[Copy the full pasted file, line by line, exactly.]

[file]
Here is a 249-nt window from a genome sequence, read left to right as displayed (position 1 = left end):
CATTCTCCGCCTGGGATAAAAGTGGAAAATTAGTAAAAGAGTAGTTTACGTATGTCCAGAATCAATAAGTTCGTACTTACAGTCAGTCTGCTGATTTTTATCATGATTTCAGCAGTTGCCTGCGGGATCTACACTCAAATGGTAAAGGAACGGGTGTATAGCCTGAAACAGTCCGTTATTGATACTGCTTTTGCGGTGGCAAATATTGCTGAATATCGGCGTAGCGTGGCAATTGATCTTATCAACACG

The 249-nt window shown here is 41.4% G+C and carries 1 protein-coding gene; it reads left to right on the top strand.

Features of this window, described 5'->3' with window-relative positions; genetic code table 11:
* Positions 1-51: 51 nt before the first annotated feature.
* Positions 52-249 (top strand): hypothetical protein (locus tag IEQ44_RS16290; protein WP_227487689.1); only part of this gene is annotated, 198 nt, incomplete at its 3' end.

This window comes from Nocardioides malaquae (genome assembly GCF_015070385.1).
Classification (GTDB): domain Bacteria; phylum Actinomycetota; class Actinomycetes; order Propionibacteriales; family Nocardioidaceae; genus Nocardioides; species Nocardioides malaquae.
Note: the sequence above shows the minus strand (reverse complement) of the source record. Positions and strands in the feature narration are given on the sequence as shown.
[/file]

Here is a 249-nt window from a genome sequence, read left to right as displayed (position 1 = left end):
CATTCTCCGCCTGGGATAAAAGTGGAAAATTAGTAAAAGAGTAGTTTACGTATGTCCAGAATCAATAAGTTCGTACTTACAGTCAGTCTGCTGATTTTTATCATGATTTCAGCAGTTGCCTGCGGGATCTACACTCAAATGGTAAAGGAACGGGTGTATAGCCTGAAACAGTCCGTTATTGATACTGCTTTTGCGGTGGCAAATATTGCTGAATATCGGCGTAGCGTGGCAATTGATCTTATCAACACG

The 249-nt window shown here is 41.4% G+C and carries 1 protein-coding gene; it reads left to right on the top strand.

Features of this window, described 5'->3' with window-relative positions; genetic code table 11:
* Positions 1-51: 51 nt before the first annotated feature.
* Positions 52-249 (top strand): hypothetical protein (locus tag IEQ44_RS16290; protein WP_227487689.1); only part of this gene is annotated, 198 nt, incomplete at its 3' end.

This window comes from Nocardioides malaquae (genome assembly GCF_015070385.1).
Classification (GTDB): domain Bacteria; phylum Actinomycetota; class Actinomycetes; order Propionibacteriales; family Nocardioidaceae; genus Nocardioides; species Nocardioides malaquae.
Note: the sequence above shows the minus strand (reverse complement) of the source record. Positions and strands in the feature narration are given on the sequence as shown.